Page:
In all projects, replace all references to the PostSharp package with references to the Metalama.Migration project. You can probably do this with a "Replace in Files" operation unless you are using packages.config. In this case, consider migrating your projects to the new PackageReference format. If you cannot, use the NuGet Package Manager UI, uninstall the PostSharp package and install the Metalama.Migration package.

The Metalama.Migration package contains the public API of PostSharp, but not its implementation. Instead, it contains [Obsolete] annotations with indications about the equivalent class or method in Metalama.

If you build these projects at this point, you will see a lot of warnings.

In case your code is using APIs that have not been ported to PostSharp yet, you will also see errors. If you see errors, think if you can find a workaround. If not, you may have to delay the migration effort.

Do not run your application or your unit tests at this point. This is not going to work until you port all critical aspects.

Step 5. Create a separate project for aspect tests

Since your current test base is probably going to be broken for a long time now -- until all your critical aspects will be ported -- it's a good idea to set up an infrastructure where you will be able to test your aspects one by one.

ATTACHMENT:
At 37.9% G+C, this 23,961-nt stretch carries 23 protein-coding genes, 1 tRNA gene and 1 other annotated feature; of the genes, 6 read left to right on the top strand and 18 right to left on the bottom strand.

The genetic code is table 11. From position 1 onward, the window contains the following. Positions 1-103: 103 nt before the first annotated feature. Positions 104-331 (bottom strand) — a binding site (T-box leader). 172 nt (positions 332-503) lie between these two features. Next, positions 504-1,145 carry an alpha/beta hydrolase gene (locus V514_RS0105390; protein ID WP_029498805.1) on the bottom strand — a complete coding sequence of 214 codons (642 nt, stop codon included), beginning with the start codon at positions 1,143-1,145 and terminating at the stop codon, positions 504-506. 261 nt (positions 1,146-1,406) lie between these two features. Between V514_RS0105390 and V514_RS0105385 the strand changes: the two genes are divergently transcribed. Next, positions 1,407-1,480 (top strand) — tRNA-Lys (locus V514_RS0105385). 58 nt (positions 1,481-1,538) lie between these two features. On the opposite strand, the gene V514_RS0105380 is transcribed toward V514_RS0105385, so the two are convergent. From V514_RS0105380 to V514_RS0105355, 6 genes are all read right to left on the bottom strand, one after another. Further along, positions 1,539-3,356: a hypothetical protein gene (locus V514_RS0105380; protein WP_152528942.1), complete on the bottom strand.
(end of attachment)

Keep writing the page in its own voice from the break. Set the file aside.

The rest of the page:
For details, see Testing the Aspects.

Step 6. Implement the individual aspects

Take the list that you created in step 1 and start from the most important aspect.

Metalama is not a mere update of PostSharp, it has a completely different architecture and approach. Therefore, you will need to rewrite every single aspect from scratch.

To figure out what is the Metalama equivalent to any PostSharp API, you can get indications from the [Obsolete] warnings reported by the Metalama.Migration package on your code. You can also find this documentation in Testing the Aspects. We do not attempt to write here a tutorial about porting a specific aspect to Metalama because, if you have gone through Step 0 as we suggested, you should already know that at this point. As we mentioned, it is better to learn Metalama before doing the actual migration work.

We strongly recommend writing aspect tests for each aspect that you are implementing.

If you have identified in Step 1 that the aspect should support multicasting, see Migrating PostSharp Attribute Multicasting to Metalama.

Step 7. Migrate usages of multicasting

The best way to migrate assembly multicasting is to use a project fabric as described in Adding Aspects in Bulk from a Fabric.

For type-level multicasting, if you have built multicasting into your Metalama aspects as described in Migrating PostSharp Attribute Multicasting to Metalama, it should be enough to do a big "Replace in Files" to replace the namespace PostSharp.Extensibility to Metalama.Extensions.Multicast.

Step 8. Migrate configuration

If you have configuration or multicasting in a PostSharp like postsharp.config or MyProject.psproj, they should be migrated to project fabrics as described in Configuring Aspects using Project Fabrics.

For details, see Migrating PostSharp Configuration to Metalama.

Step 9. Last project clean up

We recommend that you address all warnings at this point.

If your Metalama aspects have been properly implemented, all your tests should now be green and the application should be running as before.

When this is the case, replace the reference to the Metalama.Migration package to Metalama.Framework.

You are done.